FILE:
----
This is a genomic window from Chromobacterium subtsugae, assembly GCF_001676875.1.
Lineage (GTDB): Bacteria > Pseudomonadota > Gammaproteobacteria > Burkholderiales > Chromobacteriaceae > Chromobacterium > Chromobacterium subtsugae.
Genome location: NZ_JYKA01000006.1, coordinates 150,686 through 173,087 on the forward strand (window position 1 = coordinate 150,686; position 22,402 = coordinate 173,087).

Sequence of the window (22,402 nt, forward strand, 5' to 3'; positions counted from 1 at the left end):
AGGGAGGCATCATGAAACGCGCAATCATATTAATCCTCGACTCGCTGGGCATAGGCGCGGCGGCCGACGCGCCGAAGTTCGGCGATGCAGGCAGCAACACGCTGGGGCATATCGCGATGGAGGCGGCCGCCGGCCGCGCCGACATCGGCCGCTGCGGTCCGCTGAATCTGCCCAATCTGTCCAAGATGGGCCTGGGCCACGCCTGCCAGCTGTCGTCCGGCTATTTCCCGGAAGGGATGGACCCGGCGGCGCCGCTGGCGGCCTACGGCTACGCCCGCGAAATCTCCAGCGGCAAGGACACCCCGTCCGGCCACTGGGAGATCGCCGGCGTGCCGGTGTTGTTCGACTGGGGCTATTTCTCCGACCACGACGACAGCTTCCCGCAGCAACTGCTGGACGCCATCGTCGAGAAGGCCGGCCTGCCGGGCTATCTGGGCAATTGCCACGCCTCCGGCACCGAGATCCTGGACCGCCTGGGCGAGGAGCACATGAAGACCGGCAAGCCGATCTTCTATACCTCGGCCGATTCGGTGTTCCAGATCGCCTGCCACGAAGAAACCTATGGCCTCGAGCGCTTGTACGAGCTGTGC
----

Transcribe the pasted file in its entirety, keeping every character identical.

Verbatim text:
This is a genomic window from Chromobacterium subtsugae, assembly GCF_001676875.1.
Lineage (GTDB): Bacteria > Pseudomonadota > Gammaproteobacteria > Burkholderiales > Chromobacteriaceae > Chromobacterium > Chromobacterium subtsugae.
Genome location: NZ_JYKA01000006.1, coordinates 150,686 through 173,087 on the forward strand (window position 1 = coordinate 150,686; position 22,402 = coordinate 173,087).

Sequence of the window (22,402 nt, forward strand, 5' to 3'; positions counted from 1 at the left end):
AGGGAGGCATCATGAAACGCGCAATCATATTAATCCTCGACTCGCTGGGCATAGGCGCGGCGGCCGACGCGCCGAAGTTCGGCGATGCAGGCAGCAACACGCTGGGGCATATCGCGATGGAGGCGGCCGCCGGCCGCGCCGACATCGGCCGCTGCGGTCCGCTGAATCTGCCCAATCTGTCCAAGATGGGCCTGGGCCACGCCTGCCAGCTGTCGTCCGGCTATTTCCCGGAAGGGATGGACCCGGCGGCGCCGCTGGCGGCCTACGGCTACGCCCGCGAAATCTCCAGCGGCAAGGACACCCCGTCCGGCCACTGGGAGATCGCCGGCGTGCCGGTGTTGTTCGACTGGGGCTATTTCTCCGACCACGACGACAGCTTCCCGCAGCAACTGCTGGACGCCATCGTCGAGAAGGCCGGCCTGCCGGGCTATCTGGGCAATTGCCACGCCTCCGGCACCGAGATCCTGGACCGCCTGGGCGAGGAGCACATGAAGACCGGCAAGCCGATCTTCTATACCTCGGCCGATTCGGTGTTCCAGATCGCCTGCCACGAAGAAACCTATGGCCTCGAGCGCTTGTACGAGCTGTGC